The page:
25. The validity of the Minimum Wages Act was sought to be challenged before us also on the ground of unfettered delegation of legislative authority to the executive. In the case before us the minimum rate of wages was fixed under Section 5 of the Act, and the contention of the Municipality is that uncontrolled and arbitrary power has been conferred upon the State Government and that therefore Section 5 is void and inoperative on that ground. Similar question arose before the Supreme Court in the case of Bhikusa Yamasa Kshatriya v. Sangamner Akola Taluka Bidi Kamgar Union, : (1962)IILLJ736SC . There the validity of Section 3(3)(iv) was challenged on the ground that by that Section arbitrary and uncontrolled power has been conferred upon the State Government to fix rates of minimum wages in respect of certain localities and has thereby enabled the Government to discriminate against the employers carrying on their business in those localities. The Supreme Court repelled the argument as, in the opinion of the Supreme Court, 'by entrusting authority to the appropriate Government to determine the minimum wages for any industry in any locality or generally, the legislature has not divested itself of its authority, nor has it conferred uncontrolled power upon the State Government.' This opinionof the Supreme Court applies with greater force to Section 5 of the Minimum Wages Act. Therefore it cannot be said that by Section 5, the legislature has delegated its essential functions to the State Government.
26. As we have rejected all the arguments advanced by the Municipality we find no reason to interfere with the award of the Tribunal.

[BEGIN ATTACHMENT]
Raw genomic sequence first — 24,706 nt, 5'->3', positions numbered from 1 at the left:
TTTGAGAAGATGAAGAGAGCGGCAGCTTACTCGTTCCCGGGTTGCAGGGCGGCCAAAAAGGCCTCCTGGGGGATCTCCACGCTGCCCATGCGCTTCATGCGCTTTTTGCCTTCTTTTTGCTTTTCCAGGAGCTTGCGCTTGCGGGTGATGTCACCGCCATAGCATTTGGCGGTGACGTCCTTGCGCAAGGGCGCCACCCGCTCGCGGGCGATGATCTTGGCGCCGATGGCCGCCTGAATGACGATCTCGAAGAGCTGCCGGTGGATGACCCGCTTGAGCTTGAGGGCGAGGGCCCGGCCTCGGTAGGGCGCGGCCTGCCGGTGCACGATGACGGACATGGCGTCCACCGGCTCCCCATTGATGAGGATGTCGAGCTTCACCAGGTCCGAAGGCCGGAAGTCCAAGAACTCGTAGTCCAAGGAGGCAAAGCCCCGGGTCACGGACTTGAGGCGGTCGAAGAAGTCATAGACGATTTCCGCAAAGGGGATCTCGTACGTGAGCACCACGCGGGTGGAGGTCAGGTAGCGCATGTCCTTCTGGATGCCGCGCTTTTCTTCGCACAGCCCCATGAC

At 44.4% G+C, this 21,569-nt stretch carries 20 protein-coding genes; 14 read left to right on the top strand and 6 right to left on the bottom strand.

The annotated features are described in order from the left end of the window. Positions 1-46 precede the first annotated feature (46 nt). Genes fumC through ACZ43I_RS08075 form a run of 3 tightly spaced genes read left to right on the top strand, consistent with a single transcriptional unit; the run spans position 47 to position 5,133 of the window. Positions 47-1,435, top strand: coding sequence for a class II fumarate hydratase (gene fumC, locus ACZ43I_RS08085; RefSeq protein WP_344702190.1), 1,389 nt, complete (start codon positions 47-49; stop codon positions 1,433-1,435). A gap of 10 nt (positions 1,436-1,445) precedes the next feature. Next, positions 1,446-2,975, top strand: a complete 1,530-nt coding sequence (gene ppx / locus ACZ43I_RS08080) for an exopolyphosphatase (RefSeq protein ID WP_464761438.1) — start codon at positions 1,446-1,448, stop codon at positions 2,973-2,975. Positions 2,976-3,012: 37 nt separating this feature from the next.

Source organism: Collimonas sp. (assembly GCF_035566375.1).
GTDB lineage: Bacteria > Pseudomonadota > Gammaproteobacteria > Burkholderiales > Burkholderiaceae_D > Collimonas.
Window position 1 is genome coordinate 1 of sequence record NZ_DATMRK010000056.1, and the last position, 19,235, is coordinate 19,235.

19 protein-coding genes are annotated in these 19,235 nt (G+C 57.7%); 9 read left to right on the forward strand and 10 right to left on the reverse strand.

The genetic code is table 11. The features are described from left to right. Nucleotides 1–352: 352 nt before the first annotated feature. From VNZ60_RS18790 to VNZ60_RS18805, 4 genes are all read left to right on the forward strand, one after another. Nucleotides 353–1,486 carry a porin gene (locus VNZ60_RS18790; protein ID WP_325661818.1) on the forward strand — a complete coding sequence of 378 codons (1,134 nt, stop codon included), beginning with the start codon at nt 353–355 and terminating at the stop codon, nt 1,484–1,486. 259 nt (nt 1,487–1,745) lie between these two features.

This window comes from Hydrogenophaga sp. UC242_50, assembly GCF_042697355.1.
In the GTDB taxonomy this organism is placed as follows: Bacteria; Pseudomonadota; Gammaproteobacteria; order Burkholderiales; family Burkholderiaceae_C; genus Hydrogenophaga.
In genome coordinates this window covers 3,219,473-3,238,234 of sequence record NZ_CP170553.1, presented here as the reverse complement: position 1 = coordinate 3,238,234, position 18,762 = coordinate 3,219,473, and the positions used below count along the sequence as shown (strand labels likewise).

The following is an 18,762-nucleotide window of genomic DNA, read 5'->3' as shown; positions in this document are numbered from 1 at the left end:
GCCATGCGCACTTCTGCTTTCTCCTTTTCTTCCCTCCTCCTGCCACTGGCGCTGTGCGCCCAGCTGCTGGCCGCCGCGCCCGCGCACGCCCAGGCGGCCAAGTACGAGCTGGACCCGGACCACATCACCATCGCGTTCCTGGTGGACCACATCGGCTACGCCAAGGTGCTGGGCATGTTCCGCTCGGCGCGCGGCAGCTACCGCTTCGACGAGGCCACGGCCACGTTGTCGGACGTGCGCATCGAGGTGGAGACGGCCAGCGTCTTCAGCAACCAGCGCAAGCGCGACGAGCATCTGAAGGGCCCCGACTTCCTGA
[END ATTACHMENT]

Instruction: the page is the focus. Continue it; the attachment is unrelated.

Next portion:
27. An objection was taken on behalf of the Labour Union on the ground of defect of parties. The individual workers who have been benefited by the award have not been impleaded; they are being represented before us by the Union. It is contended on behalf of the contesting opposite party that the petition is liable to be dismissedfor not impleading them as opposite parties. The workers were represented before the Tribunal by the Labour Union; the present petition under Article 227 of the Constitution being nothing but a continuation of the proceeding before the Tribunal, the same representation on behalf of the workers should continue. It has been laid down by the Supreme Court in Ram Prasad Vishwakarma v. Chairman, Industrial Tribunal, Patna, : (1961)ILLJ504SC that when a dispute concerning an individual workman is taken up by the Union as a matter affecting the workmen in general the individual workman cannot ordinarily claim to be heard independently of the Union. We therefore overrule the objection on behalf of the Union, the contesting respondent.
28. In the result the application under Article 227 of the Constitution is dismissed with costs and the Rule is discharged. Hearing fee is assessed at 2 gold mohurs.
29. All interim orders stand vacated. The opposite party will be at liberty to withdraw the amount deposited pursuant to the Order passed by this Court dated the 19th June, 1961.
30. I agree.